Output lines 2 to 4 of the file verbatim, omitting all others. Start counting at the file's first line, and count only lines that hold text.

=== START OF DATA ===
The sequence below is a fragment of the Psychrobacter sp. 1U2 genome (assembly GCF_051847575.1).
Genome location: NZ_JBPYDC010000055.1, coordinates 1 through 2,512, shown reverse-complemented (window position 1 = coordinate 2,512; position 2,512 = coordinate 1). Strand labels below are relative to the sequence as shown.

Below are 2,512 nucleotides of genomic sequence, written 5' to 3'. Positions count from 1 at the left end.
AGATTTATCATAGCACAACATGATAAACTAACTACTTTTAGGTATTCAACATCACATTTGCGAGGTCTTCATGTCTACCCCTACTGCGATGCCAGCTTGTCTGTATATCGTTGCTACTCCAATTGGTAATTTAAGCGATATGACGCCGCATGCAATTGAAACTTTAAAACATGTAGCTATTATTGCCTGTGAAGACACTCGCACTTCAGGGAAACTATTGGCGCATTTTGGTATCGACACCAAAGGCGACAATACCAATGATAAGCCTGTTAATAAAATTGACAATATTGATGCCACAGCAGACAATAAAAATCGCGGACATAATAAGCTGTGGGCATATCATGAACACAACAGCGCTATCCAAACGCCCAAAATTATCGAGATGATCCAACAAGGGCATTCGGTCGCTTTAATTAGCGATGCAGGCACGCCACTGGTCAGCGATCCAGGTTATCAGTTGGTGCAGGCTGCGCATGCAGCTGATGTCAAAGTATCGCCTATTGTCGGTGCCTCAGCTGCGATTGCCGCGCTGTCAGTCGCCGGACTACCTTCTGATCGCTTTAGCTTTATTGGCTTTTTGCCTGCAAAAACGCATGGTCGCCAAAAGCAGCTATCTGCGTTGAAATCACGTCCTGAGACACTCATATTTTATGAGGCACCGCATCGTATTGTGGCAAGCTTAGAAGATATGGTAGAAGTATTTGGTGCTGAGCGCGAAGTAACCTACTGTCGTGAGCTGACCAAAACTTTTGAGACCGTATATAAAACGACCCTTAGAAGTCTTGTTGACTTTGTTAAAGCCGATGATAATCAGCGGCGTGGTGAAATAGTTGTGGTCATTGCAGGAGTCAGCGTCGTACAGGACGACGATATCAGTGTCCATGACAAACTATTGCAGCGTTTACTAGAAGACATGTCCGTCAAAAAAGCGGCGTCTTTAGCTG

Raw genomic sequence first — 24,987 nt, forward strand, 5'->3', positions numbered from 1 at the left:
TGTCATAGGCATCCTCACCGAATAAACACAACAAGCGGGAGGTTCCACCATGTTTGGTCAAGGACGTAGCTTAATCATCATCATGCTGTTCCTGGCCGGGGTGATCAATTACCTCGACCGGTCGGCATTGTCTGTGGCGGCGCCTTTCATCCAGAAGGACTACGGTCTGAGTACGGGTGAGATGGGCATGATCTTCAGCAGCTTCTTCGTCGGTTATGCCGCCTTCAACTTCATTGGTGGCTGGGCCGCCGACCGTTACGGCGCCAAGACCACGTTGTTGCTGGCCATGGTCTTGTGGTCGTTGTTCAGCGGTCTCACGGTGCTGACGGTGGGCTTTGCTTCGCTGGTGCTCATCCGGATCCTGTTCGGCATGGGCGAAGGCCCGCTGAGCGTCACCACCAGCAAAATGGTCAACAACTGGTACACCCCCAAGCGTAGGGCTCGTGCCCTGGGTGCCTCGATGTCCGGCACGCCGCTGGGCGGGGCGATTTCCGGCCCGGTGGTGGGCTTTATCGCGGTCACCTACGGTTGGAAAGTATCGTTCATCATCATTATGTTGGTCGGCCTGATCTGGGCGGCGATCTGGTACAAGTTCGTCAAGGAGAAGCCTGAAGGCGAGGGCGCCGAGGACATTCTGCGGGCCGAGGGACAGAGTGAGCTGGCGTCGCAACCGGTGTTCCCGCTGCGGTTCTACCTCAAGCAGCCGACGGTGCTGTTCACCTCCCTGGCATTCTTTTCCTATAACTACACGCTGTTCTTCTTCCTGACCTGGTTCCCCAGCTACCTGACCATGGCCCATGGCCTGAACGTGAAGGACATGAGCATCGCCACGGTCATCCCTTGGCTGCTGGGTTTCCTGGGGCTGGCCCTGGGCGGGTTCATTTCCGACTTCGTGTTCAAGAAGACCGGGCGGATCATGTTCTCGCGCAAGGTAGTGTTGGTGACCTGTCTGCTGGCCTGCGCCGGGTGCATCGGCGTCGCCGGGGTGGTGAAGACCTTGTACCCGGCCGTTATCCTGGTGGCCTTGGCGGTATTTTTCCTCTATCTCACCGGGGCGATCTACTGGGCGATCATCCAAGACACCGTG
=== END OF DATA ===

Genome location: NZ_JBPYDC010000055.1, coordinates 1 through 2,512, shown reverse-complemented (window position 1 = coordinate 2,512; position 2,512 = coordinate 1). Strand labels below are relative to the sequence as shown.

Below are 2,512 nucleotides of genomic sequence, written 5' to 3'. Positions count from 1 at the left end.
AGATTTATCATAGCACAACATGATAAACTAACTACTTTTAGGTATTCAACATCACATTTGCGAGGTCTTCATGTCTACCCCTACTGCGATGCCAGCTTGTCTGTATATCGTTGCTACTCCAATTGGTAATTTAAGCGATATGACGCCGCATGCAATTGAAACTTTAAAACATGTAGCTATTATTGCCTGTGAAGACACTCGCACTTCAGGGAAACTATTGGCGCATTTTGGTATCGACACCAAAGGCGACAATACCAATGATAAGCCTGTTAATAAAATTGACAATATTGATGCCACAGCAGACAATAAAAATCGCGGACATAATAAGCTGTGGGCATATCATGAACACAACAGCGCTATCCAAACGCCCAAAATTATCGAGATGATCCAACAAGGGCATTCGGTCGCTTTAATTAGCGATGCAGGCACGCCACTGGTCAGCGATCCAGGTTATCAGTTGGTGCAGGCTGCGCATGCAGCTGATGTCAAAGTATCGCCTATTGTCGGTGCCTCAGCTGCGATTGCCGCGCTGTCAGTCGCCGGACTACCTTCTGATCGCTTTAGCTTTATTGGCTTTTTGCCTGCAAAAACGCATGGTCGCCAAAAGCAGCTATCTGCGTTGAAATCACGTCCTGAGACACTCATATTTTATGAGGCACCGCATCGTATTGTGGCAAGCTTAGAAGATATGGTAGAAGTATTTGGTGCTGAGCGCGAAGTAACCTACTGTCGTGAGCTGACCAAAACTTTTGAGACCGTATATAAAACGACCCTTAGAAGTCTTGTTGACTTTGTTAAAGCCGATGATAATCAGCGGCGTGGTGAAATAGTTGTGGTCATTGCAGGAGTCAGCGTCGTACAGGACGACGATATCAGTGTCCATGACAAACTATTGCAGCGTTTACTAGAAGACATGTCCGTCAAAAAAGCGGCGTCTTTAGCTG